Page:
Before the Shaking Starts: Living in the shadow of Utah’s next big earthquake

Trevor Quirk in Guernica:

We chased the fault line south of Salt Lake City, just past the Cottonwood Canyons, to a small ridge that overlooked a reservoir as silver as the sky. It was October, during a cold drizzle, and the sun was lofted behind the clouds like a shineless mothball. My brother, a Ph.D. student in geology, explained that what appeared to me as indistinct knolls and dips were “expressions” where the fault had deformed the Earth above it. I had spent the day looking at the ground or aiming my eye down my brother’s extended arm to identify subtleties like this. When my gaze finally returned to the Wasatch Mountains, the vision was fresh and horrifying. They were monster-like, tyratnnizing the skyline with their beauty. Under their jagged eminence, my brother and I felt burdened with our knowledge of the region’s fate.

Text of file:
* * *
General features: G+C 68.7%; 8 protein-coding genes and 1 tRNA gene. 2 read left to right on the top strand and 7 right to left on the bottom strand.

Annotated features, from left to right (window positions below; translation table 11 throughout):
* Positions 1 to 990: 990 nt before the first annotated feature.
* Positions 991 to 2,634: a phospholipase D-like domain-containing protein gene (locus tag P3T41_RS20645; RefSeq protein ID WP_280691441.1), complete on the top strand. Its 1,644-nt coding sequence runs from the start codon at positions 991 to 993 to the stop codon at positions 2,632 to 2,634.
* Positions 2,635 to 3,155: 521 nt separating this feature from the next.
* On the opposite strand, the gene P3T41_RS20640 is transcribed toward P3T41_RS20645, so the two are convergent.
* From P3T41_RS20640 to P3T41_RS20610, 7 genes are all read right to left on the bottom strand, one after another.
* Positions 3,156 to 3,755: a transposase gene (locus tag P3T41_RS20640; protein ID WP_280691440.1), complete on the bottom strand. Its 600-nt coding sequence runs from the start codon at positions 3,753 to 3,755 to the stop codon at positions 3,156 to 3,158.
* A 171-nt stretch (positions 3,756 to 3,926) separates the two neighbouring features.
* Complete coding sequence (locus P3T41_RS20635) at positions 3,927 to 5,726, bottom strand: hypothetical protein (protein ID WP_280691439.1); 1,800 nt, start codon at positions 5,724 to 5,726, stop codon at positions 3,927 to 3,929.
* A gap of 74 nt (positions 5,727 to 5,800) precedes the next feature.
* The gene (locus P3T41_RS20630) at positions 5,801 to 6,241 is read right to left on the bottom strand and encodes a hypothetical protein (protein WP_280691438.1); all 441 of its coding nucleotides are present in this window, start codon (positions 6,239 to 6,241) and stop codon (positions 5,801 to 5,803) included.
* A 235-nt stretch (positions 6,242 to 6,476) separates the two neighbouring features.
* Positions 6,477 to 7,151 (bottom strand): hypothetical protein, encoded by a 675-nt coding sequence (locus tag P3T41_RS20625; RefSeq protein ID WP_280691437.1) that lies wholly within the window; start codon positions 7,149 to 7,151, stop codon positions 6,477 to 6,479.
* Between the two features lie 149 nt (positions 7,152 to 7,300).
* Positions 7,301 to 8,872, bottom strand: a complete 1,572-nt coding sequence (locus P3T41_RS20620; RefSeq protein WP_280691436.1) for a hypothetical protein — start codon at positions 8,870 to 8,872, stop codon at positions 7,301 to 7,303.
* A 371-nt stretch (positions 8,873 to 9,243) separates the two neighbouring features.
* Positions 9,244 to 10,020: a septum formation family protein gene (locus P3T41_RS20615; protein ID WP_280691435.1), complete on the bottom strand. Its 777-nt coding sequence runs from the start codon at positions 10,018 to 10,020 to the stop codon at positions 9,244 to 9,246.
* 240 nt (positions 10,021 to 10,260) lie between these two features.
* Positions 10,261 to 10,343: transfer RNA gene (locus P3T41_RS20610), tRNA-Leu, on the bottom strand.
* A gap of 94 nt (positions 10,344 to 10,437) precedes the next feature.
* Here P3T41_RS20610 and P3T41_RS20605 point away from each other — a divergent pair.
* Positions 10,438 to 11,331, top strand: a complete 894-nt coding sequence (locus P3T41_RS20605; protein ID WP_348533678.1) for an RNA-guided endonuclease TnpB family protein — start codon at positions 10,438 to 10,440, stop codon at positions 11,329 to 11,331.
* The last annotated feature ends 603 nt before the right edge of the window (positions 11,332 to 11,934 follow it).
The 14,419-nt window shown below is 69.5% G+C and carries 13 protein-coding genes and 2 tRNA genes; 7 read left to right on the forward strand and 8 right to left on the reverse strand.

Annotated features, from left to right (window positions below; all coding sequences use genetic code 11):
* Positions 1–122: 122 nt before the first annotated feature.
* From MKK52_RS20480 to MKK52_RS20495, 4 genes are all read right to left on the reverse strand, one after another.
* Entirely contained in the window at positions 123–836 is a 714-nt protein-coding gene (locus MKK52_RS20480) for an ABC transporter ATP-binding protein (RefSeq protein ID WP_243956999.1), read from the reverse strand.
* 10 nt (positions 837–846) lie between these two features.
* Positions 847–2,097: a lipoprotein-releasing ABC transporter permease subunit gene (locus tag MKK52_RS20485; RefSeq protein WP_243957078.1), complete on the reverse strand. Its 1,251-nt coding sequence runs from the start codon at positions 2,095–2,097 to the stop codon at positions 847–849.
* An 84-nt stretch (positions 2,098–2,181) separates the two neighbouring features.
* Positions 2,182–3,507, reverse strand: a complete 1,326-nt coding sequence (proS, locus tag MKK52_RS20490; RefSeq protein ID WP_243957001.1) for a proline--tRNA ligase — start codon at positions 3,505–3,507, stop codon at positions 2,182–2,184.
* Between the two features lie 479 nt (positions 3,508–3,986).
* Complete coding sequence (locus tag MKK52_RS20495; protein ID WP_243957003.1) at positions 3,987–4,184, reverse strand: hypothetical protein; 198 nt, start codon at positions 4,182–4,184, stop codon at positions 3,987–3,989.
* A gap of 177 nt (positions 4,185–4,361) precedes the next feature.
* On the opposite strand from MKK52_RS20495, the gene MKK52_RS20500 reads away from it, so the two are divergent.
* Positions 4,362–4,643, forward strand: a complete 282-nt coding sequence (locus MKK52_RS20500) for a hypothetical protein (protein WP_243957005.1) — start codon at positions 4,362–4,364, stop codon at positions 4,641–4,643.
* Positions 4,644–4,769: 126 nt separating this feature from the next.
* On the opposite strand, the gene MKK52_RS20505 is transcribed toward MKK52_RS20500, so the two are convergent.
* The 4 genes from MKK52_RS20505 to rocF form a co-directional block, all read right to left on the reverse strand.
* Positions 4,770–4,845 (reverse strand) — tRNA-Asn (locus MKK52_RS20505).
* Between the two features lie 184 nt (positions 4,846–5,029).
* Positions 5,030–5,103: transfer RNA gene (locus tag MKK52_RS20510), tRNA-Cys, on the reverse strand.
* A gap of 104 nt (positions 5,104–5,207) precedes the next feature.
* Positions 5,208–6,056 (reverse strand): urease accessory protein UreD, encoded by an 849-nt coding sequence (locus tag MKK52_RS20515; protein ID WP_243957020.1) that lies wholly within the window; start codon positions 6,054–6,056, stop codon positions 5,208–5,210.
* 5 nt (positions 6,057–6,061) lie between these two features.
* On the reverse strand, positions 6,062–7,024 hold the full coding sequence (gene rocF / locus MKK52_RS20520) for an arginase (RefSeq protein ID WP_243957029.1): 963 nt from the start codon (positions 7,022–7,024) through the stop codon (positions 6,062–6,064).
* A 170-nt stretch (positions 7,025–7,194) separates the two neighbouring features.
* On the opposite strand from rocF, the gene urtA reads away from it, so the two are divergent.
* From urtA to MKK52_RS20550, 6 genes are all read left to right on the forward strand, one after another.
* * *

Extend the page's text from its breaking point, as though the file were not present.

Earthquakes had invaded my dreaming. I sometimes lay awake, panicked by the slightest tremble of my nightstand or groan from the innards of my home. I pictured the Earth shattering in twilight, then, in seconds, my girlfriend and me struggling to breathe under the rubble of our house. Our dog squealing. Distant sirens echoing through the old neighborhoods south of the city. The Wasatch Front, a regional section of the larger Wasatch Range which carves and rolls from Utah into Idaho, is due for an earthquake that will dwarf the quakes of Utah’s last century—at least 7 on the moment magnitude scale.

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